Get to Know Oxford
Photo: Colleges, University of Oxford
Known as the ‘city of dreaming spires’, Oxford is famous the world over for its prestigious university, the oldest in Britain. But Oxford is also a thriving cosmopolitan town, home to a hi-tech community, trendy shops and music venues. An eclectic mix of ancient and modern, there’s plenty for residents and visitors to explore, from culture to nature and shopping to punting. Here are some of our favourite places…
One of Oxford’s most beautiful landmarks, the Radcliffe Camera library forms the hub of architectural Oxford (the word camera means ‘room’ or ‘building’ in Latin). Built in the 18th century, the construction and maintenance of the library was funded by the estate of John Radcliffe, a notable doctor, who left the money upon his death in 1714. Designed by James Gibbs, the Radcliffe Camera was the first circular library in England. Today the iconic library can be visited on guided tours and is also still used by university students as a place of study.
Photo: Radcliffe Camera – Britain Express
This museum is very unusual, but in a magnificent way, as it encourages education and the support of community engagement by exploring all forms of stories. Located in the heart of Oxford, the Story Museum hosts immersive exhibitions, gallery spaces and events that all celebrate story forms. Currently undergoing an exciting redevelopment, the museum is set to reopen in Spring 2020, with the transformation including 10 amazing new spaces to explore and enjoy, including a Whispering Wood, a Treasure Chamber and an Enchanted Library. There is no cost to visit the museum, and you can grab a hot drink and some tasty food from the café, between your visits.
Founded in 1860, with the aim of drawing together scientific studies from across the University, today the award-winning museum holds an internationally significant collection of natural history specimens, and continues to be a place of scientific research and fieldwork. The museum is as spectacular today as when it opened; the attractive Victorian neo-Gothic hosted a famous clash of ideologies, now known as the Great Debate (concerning Darwin’s theory of evolution vs. biblical creation). Today you can view enormous dinosaur skeletons, collections of rocks and fossils and the evolution of mammals, birds, fish and reptiles, as well as a series of exhibitions throughout the year. Admission is free so make sure you head down there if you have a free afternoon.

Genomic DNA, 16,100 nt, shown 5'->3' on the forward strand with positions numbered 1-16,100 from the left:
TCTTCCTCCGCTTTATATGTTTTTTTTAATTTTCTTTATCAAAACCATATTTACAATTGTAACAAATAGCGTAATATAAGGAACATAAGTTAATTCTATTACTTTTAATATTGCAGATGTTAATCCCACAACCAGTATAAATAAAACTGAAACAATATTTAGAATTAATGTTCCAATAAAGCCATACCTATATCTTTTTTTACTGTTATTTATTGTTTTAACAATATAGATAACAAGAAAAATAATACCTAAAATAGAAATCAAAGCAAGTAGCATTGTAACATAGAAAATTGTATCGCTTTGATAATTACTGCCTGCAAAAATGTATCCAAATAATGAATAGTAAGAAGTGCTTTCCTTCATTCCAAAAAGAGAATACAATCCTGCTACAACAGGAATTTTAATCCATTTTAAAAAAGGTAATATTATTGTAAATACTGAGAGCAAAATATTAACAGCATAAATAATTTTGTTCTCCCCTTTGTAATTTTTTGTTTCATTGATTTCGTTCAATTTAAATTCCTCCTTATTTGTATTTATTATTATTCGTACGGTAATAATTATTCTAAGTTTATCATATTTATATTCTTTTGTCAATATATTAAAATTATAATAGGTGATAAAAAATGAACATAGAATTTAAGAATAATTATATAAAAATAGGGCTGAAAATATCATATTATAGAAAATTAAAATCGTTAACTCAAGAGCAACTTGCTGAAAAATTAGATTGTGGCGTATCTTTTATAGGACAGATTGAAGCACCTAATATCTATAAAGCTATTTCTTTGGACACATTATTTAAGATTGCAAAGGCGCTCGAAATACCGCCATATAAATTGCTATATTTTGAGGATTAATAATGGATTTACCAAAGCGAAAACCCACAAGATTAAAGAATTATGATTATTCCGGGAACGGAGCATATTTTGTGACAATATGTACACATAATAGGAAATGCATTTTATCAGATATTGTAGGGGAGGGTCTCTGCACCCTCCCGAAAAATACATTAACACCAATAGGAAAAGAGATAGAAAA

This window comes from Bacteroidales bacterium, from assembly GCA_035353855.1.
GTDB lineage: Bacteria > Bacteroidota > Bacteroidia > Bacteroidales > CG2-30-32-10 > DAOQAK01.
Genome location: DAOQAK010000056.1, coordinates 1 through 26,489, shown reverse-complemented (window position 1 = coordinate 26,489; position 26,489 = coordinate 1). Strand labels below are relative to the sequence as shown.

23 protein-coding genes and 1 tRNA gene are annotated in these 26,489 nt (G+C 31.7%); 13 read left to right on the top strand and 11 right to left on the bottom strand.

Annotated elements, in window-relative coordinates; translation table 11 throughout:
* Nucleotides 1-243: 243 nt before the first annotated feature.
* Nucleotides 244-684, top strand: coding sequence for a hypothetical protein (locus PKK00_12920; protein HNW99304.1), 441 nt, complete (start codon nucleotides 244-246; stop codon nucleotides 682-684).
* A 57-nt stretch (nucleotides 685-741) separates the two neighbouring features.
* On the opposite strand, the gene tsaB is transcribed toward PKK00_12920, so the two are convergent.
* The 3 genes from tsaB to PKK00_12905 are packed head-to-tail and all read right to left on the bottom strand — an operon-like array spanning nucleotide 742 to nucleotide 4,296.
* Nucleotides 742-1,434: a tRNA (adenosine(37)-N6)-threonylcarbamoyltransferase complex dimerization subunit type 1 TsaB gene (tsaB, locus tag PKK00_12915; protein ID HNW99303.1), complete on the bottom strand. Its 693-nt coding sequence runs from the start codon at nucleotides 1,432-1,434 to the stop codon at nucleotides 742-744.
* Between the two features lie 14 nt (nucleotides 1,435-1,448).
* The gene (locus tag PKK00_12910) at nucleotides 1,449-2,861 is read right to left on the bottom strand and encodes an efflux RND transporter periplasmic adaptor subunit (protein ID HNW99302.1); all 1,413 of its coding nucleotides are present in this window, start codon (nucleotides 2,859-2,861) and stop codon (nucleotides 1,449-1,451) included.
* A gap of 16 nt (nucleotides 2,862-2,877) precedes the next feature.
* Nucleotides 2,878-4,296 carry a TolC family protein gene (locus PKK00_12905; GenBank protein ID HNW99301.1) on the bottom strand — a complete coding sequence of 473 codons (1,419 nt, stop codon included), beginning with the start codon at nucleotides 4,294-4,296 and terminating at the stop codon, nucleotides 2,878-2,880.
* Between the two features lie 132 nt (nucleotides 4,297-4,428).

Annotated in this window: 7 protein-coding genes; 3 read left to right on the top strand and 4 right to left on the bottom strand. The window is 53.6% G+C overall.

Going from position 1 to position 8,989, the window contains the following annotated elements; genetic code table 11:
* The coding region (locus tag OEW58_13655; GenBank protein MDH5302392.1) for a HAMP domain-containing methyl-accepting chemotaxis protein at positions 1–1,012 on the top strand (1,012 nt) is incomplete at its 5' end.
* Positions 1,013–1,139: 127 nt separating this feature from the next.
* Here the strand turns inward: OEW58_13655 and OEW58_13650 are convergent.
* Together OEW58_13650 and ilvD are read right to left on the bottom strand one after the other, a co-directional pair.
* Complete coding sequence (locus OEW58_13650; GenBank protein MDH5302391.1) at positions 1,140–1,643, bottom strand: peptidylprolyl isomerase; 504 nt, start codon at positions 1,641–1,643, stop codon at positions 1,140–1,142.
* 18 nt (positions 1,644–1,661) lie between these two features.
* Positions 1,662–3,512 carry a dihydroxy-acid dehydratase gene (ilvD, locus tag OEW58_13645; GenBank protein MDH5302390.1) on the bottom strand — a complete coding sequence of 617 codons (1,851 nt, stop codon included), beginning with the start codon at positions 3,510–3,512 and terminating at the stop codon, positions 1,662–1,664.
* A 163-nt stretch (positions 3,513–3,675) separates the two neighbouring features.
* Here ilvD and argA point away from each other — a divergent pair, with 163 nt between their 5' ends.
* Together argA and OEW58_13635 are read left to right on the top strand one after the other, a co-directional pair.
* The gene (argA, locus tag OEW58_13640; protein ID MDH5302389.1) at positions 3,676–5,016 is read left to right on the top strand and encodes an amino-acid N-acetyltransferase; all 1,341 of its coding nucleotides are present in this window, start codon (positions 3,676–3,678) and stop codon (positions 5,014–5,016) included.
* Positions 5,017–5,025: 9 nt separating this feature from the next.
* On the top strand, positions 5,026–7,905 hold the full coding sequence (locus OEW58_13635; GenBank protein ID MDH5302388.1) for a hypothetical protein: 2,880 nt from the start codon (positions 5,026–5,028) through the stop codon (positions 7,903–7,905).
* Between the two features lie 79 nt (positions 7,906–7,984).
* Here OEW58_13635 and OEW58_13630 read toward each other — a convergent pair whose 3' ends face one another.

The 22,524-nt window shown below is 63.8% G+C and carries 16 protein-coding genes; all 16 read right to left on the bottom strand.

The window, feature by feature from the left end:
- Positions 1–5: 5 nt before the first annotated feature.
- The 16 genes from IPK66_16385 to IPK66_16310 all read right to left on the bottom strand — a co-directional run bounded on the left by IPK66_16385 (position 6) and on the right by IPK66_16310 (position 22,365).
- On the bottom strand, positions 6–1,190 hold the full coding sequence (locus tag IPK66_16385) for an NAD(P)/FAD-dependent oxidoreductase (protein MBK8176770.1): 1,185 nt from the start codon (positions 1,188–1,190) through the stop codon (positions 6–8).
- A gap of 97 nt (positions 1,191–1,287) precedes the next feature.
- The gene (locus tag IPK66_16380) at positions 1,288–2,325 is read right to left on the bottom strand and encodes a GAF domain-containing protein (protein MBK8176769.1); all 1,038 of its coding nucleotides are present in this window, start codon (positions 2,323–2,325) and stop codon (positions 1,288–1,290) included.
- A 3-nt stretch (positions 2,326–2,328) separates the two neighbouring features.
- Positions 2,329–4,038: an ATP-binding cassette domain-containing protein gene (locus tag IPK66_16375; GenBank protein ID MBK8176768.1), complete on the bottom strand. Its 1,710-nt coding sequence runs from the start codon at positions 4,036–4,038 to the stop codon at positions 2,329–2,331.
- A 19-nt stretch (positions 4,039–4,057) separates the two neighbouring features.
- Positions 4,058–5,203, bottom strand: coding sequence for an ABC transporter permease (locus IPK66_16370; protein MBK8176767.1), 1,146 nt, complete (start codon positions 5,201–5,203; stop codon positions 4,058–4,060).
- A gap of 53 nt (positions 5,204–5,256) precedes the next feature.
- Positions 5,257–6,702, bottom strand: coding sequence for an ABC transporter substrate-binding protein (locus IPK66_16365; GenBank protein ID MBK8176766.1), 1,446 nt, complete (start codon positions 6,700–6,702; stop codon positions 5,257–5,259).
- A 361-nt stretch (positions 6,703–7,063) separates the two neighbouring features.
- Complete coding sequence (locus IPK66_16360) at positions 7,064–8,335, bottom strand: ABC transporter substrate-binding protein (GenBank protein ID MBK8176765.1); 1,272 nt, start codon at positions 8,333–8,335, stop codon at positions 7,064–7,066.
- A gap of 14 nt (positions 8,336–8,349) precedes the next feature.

Photo: Oxford University Museum of Natural History – OUMNH
Author of many iconic books, such as ‘Lord of the Rings’ and ‘The Hobbit’, J.R.R Tolkien is buried in Wolvercote Cemetery with his loved one, Edith Mary Tolkien. He studied at Exeter College in Oxford and delayed his enlistment for WWI until he obtained his degree in 1915. Shortly after the completion of his degree, he enlisted as a second lieutenant in the Lancashire Fusiliers and was sent to active duty on the Western Front. After only four months he became ill with trench fever following the Battle of Somme and was sent back to England. All but one of his close friends were killed in action, and in honour of his friends and the reaction to his war experiences, he began to create many stories that make up The Silmarillion. It took him many years to return to Oxford permanently, where in 1937, he published his first major book, ‘The Hobbit’.
Bars & Restaurants
This Young’s pub is the biggest and most central pub in Oxford. It claims to be the oldest pub in the city, and is one of the main student hubs, mainly because it is surrounded by Oxford University buildings. Serving a wide choice of drinks and great food, including real ales and homemade pies, it’s a firm favourite for students and visiting families.